William L. BRUGGEMAN, et al., Respondents, v. JERRY'S ENTERPRISES, INC., petitioner, Appellant.
The issue presented by this appeal is whether the merger doctrine applies to an agreement giving the seller the right to repurchase a parcel of real property if the buyer has not started development of the property within two years. The court of appeals, reversing the district court's grant of summary judgment for the buyer, concluded that the merger doctrine does not apply to agreements that are both a condition subsequent and collateral to the subsequently executed deed. We affirm.
On February 16, 1994, respondents, William L. Bruggeman and The Builders Wholesale, Inc. Profit Sharing Trust, by and through its Trustee, Eugene J. Zugschwert, entered into an agreement with appellant, Jerry's Enterprises, Inc., that gave appellant the option to purchase a parcel of commercial real estate located in the southwest quadrant of Interstate 94 and Radio Drive in Woodbury. The option agreement contained the following repurchase option provision:
21.8) Repurchase Option-Seller shall have the option to repurchase the Property from Buyer if Buyer has not commenced construction of improvements on the Property within two (2) years after the date Buyer exercises its option to purchase the Property. Buyer's [sic] repurchase option shall be upon the following terms and conditions:
* * * *
To exercise its repurchase option, Seller shall give Buyer written notice thereof within two (2) years and ten (10) days after the closing date on the Property. Within ten (10) days after receipt of Seller's notice, Buyer shall furnish Seller with Buyer's calculation of the purchase price. Within ten (10) days thereafter, Seller shall pay the purchase price to Buyer in cash and Buyer shall deliver to Seller a limited warranty deed for the Property subject only to Permitted Encumbrances described herein. If Seller shall fail to timely notify Buyer of Seller's exercise of the repurchase option, such repurchase option shall lapse and be of no further effect.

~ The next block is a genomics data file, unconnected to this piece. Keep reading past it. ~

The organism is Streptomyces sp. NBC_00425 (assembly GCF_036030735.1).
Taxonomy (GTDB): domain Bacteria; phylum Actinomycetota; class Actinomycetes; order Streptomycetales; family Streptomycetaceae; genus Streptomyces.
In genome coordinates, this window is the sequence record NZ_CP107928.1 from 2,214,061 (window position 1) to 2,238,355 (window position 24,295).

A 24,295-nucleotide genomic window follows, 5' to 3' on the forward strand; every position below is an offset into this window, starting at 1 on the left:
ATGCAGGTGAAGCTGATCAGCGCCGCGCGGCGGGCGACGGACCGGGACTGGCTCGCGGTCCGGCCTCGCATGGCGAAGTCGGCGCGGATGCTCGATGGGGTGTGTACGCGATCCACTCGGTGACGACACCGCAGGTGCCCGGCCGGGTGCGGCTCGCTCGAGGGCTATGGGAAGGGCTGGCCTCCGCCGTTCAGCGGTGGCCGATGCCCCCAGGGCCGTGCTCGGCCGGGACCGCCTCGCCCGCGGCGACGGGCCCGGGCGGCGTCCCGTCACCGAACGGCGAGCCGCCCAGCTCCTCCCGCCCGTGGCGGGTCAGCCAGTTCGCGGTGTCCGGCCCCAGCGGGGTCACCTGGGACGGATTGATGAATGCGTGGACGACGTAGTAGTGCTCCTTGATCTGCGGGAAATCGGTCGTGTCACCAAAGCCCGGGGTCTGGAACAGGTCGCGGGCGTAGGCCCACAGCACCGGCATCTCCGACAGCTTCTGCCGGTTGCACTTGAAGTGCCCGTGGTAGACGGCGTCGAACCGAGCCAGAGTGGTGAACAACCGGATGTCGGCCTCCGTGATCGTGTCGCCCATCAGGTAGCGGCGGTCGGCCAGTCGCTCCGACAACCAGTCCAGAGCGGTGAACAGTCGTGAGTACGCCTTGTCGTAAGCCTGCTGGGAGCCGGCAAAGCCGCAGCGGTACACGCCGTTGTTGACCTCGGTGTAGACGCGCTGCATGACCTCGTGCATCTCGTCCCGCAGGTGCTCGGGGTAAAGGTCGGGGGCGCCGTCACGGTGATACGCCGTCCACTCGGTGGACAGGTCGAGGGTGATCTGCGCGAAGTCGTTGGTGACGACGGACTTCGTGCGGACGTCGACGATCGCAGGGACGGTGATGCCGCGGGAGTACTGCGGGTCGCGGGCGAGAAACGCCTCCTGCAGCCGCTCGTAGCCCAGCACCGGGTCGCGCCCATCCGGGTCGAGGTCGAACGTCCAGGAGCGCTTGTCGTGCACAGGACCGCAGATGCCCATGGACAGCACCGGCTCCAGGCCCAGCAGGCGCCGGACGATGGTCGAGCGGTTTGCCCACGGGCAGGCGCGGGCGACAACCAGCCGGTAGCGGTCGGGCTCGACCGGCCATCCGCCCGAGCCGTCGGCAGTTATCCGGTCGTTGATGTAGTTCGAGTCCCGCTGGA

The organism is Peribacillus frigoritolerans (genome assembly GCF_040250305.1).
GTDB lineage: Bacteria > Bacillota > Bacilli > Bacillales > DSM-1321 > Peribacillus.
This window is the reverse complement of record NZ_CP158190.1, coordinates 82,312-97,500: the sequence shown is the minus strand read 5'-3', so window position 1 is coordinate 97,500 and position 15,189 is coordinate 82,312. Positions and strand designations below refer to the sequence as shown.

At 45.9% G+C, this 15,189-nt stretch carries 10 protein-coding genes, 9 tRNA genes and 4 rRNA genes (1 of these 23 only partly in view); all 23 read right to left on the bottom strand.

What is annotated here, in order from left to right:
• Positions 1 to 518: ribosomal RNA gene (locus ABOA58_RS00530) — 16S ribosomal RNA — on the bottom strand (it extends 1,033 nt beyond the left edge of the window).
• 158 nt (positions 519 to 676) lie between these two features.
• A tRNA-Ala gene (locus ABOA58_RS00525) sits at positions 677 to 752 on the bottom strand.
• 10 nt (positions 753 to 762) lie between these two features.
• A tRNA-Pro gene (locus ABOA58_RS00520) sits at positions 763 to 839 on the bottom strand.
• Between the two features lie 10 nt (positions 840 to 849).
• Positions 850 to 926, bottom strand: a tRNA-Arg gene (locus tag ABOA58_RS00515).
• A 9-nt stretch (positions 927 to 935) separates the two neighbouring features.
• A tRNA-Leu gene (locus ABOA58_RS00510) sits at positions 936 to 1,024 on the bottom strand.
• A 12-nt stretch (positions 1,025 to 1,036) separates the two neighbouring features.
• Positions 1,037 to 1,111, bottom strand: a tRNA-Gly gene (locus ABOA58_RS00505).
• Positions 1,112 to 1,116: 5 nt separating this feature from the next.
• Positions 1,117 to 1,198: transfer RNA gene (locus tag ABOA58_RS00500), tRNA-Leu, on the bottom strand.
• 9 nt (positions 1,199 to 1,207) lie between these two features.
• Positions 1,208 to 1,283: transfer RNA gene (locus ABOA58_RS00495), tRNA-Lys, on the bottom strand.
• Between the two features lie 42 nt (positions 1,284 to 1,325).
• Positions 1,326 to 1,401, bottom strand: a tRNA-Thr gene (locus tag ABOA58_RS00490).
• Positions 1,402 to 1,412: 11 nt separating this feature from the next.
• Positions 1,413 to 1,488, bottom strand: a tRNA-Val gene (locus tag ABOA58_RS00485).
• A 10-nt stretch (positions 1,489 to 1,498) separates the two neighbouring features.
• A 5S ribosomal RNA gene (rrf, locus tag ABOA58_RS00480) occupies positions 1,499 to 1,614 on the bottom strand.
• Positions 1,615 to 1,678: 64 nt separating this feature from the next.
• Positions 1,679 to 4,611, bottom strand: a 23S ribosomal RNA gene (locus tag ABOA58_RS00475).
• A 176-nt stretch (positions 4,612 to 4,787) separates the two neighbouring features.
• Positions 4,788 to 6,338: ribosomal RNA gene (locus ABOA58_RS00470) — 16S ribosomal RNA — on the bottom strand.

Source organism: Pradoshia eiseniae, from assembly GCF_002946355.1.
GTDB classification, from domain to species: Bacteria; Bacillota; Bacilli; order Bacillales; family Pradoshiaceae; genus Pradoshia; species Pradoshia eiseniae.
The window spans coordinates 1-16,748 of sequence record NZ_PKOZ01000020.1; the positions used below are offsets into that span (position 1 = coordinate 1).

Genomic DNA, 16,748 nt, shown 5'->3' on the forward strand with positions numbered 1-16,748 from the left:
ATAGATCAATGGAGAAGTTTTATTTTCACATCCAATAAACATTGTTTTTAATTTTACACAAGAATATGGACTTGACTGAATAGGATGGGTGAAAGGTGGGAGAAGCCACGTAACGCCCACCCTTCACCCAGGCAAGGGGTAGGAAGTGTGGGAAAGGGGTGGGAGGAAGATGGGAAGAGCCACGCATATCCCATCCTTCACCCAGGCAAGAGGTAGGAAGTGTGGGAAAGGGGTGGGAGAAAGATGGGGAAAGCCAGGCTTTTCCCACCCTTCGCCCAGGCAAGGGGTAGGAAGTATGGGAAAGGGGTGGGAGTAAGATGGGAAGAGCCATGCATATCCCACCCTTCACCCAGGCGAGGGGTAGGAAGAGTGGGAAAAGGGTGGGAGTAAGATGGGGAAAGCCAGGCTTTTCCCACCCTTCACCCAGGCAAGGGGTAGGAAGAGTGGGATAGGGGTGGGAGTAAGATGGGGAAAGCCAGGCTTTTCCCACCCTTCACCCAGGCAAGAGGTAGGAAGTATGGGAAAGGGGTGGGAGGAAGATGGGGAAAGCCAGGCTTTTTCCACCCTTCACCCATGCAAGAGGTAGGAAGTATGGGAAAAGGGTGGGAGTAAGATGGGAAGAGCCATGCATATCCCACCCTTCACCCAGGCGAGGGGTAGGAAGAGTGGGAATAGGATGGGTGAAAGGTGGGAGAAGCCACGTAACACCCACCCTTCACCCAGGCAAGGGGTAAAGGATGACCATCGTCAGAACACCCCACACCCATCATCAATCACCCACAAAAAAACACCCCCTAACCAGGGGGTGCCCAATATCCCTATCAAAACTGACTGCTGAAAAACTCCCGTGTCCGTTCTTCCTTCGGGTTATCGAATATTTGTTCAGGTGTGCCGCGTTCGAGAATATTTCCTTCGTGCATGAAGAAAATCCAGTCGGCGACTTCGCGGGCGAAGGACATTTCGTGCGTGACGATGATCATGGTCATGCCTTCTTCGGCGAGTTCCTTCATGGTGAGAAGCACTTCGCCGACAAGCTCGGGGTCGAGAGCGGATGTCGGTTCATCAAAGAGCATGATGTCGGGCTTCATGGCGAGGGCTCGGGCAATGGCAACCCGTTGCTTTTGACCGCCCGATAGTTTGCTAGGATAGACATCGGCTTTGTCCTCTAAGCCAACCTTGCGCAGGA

The option agreement also included the following “survival” clause:
21.2) Survival-Except as limited in Article 9 hereof, all the terms of this Agreement shall be binding upon, inure to the benefit of, and be enforceable by, the parties, and their respective heirs, personal representatives, successors, and assigns.
Article 9, which recited the seller's warranties to buyer, provided in part that:
(04) Seller has executed no options to purchase, rights of first refusal, or any other agreements currently in effect giving any person or other entity the right to purchase or otherwise acquire any interest in the Property and Seller is unaware of any options to purchase, rights of first refusal, or other similar rights affecting the Property; and
* * * *